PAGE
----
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FURTHER READING
Poems by A. Van Jordan
Un Chien Andalou (An Andalusian Dog)
Einstein Defining Special Relativity
From
R&B
The Flash Reverses Time
Poems About Movies
Un Chien Andalou (An Andalusian Dog)
by A. Van Jordan
A Score for Tourist Movies
by Mary Austin Speaker
After the Movie
by Marie Howe
An American in Hollywood
by Frank Bidart
Au Hasard Balthazar
by Stacy Szymaszek
Ave Maria
by Frank O'Hara
Brad Pitt
by Aaron Smith
Chaplinesque
by Hart Crane
Daffy Duck In Hollywood
by John Ashbery
French Movie
by David Lehman
Heroic Simile
by Robert Hass
Homage to Sharon Stone
by Lynn Emanuel
On the Waterfront
by B. H. Fairchild
One Shies at the Prospect of Raising Yet Another Defense of Cannibalism
by Josh Bell
To the Film Industry in Crisis
by Frank O'Hara
Trigger Guard
by Joanna Fuhrman
When There Were Ghosts
by Alberto Ríos
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Old Boy

 
by A. Van Jordan

(Park Chan-Wook, 2003)
If one rainy night you find yourself
leaving a phone booth, and you meet a man
with a lavender umbrella, resist
your desire to follow him, to seek
shelter from the night in his solace.
Later, don't fall victim to the Hypnotist's
narcotic of clarity, which proves
a curare for the heart; her salve
is merely a bandage, under which memories 
pulse. Resist the taste for something still 
alive for your first meal; resist the craving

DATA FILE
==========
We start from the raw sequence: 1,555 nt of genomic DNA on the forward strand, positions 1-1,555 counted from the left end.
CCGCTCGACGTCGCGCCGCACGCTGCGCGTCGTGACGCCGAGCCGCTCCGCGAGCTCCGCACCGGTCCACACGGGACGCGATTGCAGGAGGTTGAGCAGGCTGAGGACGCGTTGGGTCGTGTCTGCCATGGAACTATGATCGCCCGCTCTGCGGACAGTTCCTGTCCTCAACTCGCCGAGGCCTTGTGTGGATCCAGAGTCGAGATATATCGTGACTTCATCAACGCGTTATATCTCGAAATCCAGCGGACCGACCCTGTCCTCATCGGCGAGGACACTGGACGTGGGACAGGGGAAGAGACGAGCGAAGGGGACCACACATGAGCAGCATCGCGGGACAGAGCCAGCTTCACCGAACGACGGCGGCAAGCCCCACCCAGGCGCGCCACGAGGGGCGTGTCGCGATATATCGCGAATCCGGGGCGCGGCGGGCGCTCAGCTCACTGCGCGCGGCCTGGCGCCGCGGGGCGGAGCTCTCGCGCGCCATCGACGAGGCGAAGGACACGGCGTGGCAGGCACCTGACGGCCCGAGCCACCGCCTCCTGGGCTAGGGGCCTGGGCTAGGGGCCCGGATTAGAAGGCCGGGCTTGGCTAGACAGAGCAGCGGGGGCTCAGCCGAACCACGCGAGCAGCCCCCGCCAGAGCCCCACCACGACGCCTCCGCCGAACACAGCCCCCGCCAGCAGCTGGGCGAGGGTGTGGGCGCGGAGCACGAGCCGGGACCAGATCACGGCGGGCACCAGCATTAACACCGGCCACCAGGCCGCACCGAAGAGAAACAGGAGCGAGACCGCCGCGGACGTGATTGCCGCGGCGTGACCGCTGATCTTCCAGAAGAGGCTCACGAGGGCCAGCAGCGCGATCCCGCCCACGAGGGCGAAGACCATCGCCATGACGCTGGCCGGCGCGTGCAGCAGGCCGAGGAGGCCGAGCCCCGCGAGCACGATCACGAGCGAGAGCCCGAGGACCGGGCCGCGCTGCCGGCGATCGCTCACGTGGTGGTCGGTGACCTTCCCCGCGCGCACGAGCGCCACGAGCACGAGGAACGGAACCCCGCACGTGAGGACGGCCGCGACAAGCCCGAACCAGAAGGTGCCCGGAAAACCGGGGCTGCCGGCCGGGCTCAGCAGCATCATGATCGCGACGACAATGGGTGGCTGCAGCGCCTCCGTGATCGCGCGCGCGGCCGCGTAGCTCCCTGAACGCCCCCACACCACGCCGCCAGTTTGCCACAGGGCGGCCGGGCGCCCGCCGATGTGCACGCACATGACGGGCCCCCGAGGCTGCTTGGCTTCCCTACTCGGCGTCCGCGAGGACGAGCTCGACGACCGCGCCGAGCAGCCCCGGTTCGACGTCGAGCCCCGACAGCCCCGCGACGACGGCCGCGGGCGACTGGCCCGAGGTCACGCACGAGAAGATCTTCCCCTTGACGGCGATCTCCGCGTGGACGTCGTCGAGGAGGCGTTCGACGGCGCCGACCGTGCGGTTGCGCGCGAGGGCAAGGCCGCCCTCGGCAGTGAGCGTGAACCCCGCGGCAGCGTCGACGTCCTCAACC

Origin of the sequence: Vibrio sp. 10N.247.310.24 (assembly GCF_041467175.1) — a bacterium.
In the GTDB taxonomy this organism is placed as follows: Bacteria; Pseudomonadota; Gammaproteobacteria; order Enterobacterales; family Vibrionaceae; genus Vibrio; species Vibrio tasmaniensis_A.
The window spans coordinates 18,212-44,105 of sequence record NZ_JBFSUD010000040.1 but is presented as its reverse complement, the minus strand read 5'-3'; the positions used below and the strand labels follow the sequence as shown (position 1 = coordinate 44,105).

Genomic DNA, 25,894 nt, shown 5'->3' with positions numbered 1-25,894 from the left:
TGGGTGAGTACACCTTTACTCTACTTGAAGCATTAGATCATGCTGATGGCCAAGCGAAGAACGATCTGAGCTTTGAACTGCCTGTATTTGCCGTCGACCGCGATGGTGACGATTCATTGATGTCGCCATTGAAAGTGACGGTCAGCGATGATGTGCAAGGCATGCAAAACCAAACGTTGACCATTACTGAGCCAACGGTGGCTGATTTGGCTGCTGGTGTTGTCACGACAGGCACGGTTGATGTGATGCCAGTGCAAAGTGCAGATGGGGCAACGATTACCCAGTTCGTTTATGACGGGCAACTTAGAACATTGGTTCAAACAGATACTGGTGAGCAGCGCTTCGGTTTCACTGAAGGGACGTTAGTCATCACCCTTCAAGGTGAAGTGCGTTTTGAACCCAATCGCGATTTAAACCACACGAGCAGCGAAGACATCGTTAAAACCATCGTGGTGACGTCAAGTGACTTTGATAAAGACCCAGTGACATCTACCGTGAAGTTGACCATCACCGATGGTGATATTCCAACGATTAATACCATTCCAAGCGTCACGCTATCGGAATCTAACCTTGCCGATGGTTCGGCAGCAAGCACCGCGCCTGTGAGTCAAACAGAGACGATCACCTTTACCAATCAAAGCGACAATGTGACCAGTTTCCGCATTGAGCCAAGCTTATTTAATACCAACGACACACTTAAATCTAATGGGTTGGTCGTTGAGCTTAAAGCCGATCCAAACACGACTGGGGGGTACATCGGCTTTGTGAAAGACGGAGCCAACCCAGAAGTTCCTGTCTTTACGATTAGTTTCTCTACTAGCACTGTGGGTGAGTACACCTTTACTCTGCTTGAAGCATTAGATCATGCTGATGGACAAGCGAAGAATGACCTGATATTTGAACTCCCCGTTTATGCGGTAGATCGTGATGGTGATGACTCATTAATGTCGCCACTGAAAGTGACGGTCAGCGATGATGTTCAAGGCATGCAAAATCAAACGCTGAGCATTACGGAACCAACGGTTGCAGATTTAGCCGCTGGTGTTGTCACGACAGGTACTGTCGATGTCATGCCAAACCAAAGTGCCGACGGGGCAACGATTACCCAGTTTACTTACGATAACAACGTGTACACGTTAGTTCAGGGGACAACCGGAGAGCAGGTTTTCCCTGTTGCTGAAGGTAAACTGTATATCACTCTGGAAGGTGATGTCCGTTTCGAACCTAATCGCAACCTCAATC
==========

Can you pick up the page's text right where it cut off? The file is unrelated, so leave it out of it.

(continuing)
for the touch of a hand from your past. 
We live some memories,
and some memories are planted. There's
only so much space for the truth
and the fabrications to spread out 
in one's mind. When there's no more 
space, we grow desperate. You'll ask 
if practicing love for years in your mind, 
prepares you for the moment,
if practicing to defend one's life
is the same as living? You'll
hole up, captive, in a hotel room
for fifteen years and learn to find
a man within you, which will prove 
a painful introduction to the trance
into which you were born. Better
to stay under the spell of your guilt,
than to forget; you've already released
your pain onto the world; don't believe
there's some joy in forgetting. 
There's no joy in the struggle to forget. 
And what appears as an endless verdant field, 
only spreads across a building's rooftop;
your peaceful sleep could be a fetal position,
which secures you in a suitcase in this field. 
A bell rings, and you fall out of this luggage 
like clothes you no longer fit. Now what to do?
You remember when you were the man
who fit those clothes, but you've forgotten this 
world. Even forgotten scenes from your life, 
leave shadows of the memory,
haunting your spirit 
until, within a moment's glance,
strangers passing you on the street,
observe history in your eyes. Experience
lingers through acts of forgetting, 
small acts of love or trauma 
falling from the same place. Whether
memory comes in the form of a stone
or a grain of sand, they both sink in water.
A tongue—even if it were, say, sworn 
to secrecy; or if it were cut from one's mouth;
yes, even without a mouth to envelop 
its truth—the tongue continues to confess.









Copyright © 2012 by A. Van Jordan. Used with permission of the author.
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